Research has shown that children and youth who diet are much more likely to develop eating disorders. In fact, the earlier that dieting begins, the more likely a significant eating disorder can occur. Body positivity begins at home.
Suggestions for parents to help children develop body positivity:
Based on documents from the National Eating Disorders Associtation (NEDA).
1. Stop talking about your weight.
Don’t criticize your own appearance. Value yourself more for your character. Learn the difference between weight and health and concentrate on health enhancing behaviors.
2. Make a list of people you admire.
Practice taking all people seriously for what they do, not how they look. Give boys and girls the same opportunities and responsibilities. Work for and speak out for the rights – fairness, equity, safety, respect, control of their bodies – of those with marginalized identities.
3. Encourage critical thinking about media messages.
Talk with your children about the pressure to “look good” and the ways in which media images are manipulated. Discuss the dangers of dieting. Teach them to be critical viewers of social media. In fact, consider limiting their access to social media. We know negative body image correlates directly with the use of social media platforms.
4. Stop weighing yourself!
Get rid of the scale. Do not equate certain foods with positive or negative behavior or morality. Eliminate commenting on weight or body size – period. Don’t diet and don’t ever restrict calories for your children.
5. Concentrate on things you like (and do) well.
The more you enjoy your life, the less critical you will be of your body. Learn to accept compliments graciously. Focus on family, friends and faith – those things that bring true joy from within. Tell your children frequently that you love and accept them just as they are. This builds self-esteem and body positivity.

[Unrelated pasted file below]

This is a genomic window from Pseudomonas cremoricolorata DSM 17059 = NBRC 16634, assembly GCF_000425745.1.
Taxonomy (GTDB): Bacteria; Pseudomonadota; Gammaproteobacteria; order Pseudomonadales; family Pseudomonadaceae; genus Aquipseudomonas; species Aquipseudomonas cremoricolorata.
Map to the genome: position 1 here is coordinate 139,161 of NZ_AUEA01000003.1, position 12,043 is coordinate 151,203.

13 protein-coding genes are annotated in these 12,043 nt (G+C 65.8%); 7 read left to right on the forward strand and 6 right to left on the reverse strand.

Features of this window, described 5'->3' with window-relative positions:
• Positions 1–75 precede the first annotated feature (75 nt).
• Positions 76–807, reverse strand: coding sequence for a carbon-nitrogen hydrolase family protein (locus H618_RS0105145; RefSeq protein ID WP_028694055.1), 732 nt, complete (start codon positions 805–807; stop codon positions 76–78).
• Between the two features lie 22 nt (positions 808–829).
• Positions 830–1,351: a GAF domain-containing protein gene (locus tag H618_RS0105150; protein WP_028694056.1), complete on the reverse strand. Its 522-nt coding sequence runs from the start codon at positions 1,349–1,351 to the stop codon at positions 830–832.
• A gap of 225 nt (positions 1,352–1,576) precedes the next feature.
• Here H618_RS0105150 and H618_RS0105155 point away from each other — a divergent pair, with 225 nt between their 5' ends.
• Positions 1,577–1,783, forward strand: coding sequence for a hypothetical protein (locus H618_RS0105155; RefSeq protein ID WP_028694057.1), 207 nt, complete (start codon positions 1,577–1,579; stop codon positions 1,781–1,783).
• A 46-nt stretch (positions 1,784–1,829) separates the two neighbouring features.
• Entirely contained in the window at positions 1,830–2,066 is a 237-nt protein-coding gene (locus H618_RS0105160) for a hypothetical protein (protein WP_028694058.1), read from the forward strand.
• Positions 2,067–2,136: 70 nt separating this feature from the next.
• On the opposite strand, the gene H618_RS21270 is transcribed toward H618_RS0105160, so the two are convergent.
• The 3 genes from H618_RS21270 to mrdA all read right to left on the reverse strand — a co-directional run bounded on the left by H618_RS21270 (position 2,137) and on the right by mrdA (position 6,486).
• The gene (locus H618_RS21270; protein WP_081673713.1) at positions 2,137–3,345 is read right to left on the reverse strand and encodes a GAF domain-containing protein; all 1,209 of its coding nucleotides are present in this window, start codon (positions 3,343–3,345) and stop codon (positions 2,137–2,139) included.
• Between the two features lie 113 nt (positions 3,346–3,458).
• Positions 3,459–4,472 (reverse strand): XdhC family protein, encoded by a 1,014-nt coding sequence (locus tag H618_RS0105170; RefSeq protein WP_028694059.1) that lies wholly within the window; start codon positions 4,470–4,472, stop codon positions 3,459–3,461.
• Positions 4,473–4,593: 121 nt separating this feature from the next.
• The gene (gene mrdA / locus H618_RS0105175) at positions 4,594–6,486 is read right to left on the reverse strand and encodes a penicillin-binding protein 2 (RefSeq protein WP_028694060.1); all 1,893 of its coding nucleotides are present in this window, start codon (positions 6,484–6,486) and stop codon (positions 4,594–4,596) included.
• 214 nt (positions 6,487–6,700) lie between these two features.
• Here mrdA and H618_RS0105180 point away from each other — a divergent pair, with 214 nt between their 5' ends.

6. Get physical for fun!
Choose to move for your heart health, not to change the size of your body. Any kind of movement can help; do something together as a family. Have fun. Do not communicate the message, “I can’t do _______ until I look a certain way.”
7. Spend your dollars wisely.
Support retailers who portray diversity in their advertising and hiring practices. Research the businesses whose values align with yours. Support them. Consider carrying a note card listing these businesses as a reminder (or save on your phone). Teach your children to be responsible shoppers.
8. Voice your opinion.
Write letters, send emails or call about products you won’t buy. State the reasons why. Businesses really do want to hear from you, and may respond with change.
9. Be a role model.
Notice, in a complimentary way, how people vary. Express appreciation for body diversity. Don’t judge others by their appearance. It should not be more acceptable to practice “weightism” than any other form of prejudice.
10. Break barriers!
Protest – stand for what’s right. Many inspirational people have blazed new trails in body positivity. Help your children recognize and celebrate achievements made by them. Seek friendships with like-minded others.